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“Have the tenacity and believe in your progress" – Studying quantum, the field of the future, now

Vivian Phan is a BSc graduate of Aalto University’s Quantum Technology studies and worked as part of the Micro and Quantum Systems research group. She shares what it’s like to build a career in a field that’s new and will most likely have its biggest impact years or decades from now.
Vivian Phan leaning on a grey wall

The appeal of being a forerunner

Barely 100 years old, the field of quantum science and technology has become increasingly impactful in the last couple of decades and is currently emerging as one of the major disruptors of the coming years. There’s much hype surrounding it, but there is also a lot of dedicated hard-work and pioneering vision making up the field. Finland has been a robust player in many areas of quantum studies for decades. In 2019, Aalto was one of the first Finnish institutes of higher education to provide the opportunity to study quantum technology. Vivian Phan, then a student of computer science, saw both the challenge and the appeal of quantum. It didn’t take long for her to decide on applying.

“For me the draw was the novelty and the fact that it wasn’t as saturated compared to many other fields. It is hyped to be the next big thing, so I wanted to catch on to the trend early,” Phan says.

Normally, the study of quantum technology at Aalto features a lot of work at labs and other facilities that house the relevant equipment. However, the class of 2019, with the onset of COVID-19, would transition to remote learning like most other students. Vivian Phan says she thrived in that environment.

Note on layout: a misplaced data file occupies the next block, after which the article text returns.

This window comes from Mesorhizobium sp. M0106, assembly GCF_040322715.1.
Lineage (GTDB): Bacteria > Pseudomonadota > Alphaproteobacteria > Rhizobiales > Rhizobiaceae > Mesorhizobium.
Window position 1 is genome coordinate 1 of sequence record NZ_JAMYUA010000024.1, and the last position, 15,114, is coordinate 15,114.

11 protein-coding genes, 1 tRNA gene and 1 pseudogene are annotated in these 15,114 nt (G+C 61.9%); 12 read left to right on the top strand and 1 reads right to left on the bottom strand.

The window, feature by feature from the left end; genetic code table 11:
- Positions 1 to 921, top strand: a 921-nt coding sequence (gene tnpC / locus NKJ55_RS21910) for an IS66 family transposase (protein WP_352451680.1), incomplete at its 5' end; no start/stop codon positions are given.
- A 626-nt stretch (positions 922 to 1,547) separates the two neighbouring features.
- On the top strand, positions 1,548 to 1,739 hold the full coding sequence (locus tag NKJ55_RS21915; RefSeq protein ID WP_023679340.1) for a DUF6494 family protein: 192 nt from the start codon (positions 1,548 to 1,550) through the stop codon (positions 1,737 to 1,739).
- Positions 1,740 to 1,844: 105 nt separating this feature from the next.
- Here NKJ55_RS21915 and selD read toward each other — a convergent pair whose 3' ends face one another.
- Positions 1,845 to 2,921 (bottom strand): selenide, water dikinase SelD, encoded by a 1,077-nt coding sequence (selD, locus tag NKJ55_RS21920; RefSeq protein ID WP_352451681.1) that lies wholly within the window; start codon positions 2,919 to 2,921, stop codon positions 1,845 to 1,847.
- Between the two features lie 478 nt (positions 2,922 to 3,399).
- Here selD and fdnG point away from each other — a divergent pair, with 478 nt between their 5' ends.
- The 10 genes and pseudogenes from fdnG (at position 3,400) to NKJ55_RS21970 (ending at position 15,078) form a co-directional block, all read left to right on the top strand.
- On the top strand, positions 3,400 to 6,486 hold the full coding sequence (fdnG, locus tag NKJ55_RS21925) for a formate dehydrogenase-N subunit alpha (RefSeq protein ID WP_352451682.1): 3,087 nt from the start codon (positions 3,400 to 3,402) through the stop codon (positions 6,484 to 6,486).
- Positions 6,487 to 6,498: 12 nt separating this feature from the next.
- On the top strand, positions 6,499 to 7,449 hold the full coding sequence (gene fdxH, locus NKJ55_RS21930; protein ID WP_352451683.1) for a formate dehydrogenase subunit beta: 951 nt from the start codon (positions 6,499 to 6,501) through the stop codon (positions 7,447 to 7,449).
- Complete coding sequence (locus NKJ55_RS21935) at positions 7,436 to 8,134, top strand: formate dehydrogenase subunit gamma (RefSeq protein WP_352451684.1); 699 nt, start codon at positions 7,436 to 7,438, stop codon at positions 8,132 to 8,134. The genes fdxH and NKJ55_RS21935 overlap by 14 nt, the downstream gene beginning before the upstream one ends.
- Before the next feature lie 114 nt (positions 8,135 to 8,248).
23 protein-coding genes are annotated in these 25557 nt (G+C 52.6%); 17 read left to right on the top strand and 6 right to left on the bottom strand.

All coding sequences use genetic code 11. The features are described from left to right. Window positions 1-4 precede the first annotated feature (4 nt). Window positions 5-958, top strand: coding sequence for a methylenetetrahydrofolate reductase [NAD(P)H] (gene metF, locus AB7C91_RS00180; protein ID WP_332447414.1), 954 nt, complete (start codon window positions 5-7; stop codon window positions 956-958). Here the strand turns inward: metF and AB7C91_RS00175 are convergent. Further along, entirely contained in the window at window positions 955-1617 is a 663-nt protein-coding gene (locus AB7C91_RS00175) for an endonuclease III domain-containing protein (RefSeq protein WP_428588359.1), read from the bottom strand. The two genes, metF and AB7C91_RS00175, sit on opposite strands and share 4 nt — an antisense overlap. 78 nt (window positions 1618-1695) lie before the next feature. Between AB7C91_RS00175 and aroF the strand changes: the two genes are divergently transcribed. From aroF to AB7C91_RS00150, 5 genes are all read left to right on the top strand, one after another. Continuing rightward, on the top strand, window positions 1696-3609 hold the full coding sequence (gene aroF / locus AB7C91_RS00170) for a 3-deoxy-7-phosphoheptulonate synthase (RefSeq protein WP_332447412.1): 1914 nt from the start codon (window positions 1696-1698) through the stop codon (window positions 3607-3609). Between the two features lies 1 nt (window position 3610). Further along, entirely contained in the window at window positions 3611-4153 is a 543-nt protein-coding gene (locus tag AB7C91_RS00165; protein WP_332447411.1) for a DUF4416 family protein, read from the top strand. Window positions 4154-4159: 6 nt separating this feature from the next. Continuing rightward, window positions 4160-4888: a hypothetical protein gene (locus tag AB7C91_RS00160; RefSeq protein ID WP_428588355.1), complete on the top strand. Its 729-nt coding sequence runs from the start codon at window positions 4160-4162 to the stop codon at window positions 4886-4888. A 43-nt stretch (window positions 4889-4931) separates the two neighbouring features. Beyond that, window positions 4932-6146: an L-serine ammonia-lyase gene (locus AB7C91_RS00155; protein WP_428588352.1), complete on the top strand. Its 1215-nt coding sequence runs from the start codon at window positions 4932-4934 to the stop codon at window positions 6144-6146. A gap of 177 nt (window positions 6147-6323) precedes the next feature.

“It was all online, and lab experimentation was done with having an assistant do the experiment and letting us students know the results. We would then analyse it remotely. Thankfully, I found that remote learning works perfectly for me. My experience will likely be different from those starting their studies now.”

Quantum physics is not easy, but it’s also not impossible. Anyone can do it if they really try, and the rewards are worth it

Vivian Phan

Finding your niche

The degree allowed for students to study their preferred subfield of quantum technology. The field is incredibly broad, with scientists working on topics such as optics, superconductors, and cryptography. Vivian Phan gravitated towards quantum computing, which is the study and development of software and algorithms for quantum computers, a new type of computer promising calculational power far beyond conventional computing.

“I knew already at the beginning I was keen on the computational side of things. The study programme was such that you didn’t have to everything but could focus on what you found interesting and what you were good at,” Phan describes.

Building a career of the future now

In Finland, the nascent commercial industry around quantum technology is emerging with companies like IQM, Blufors, and Algorithmiq. There is much research and development to be done, and the science might take surprising turns. For Vivian Phan, this is both a blessing and a curse.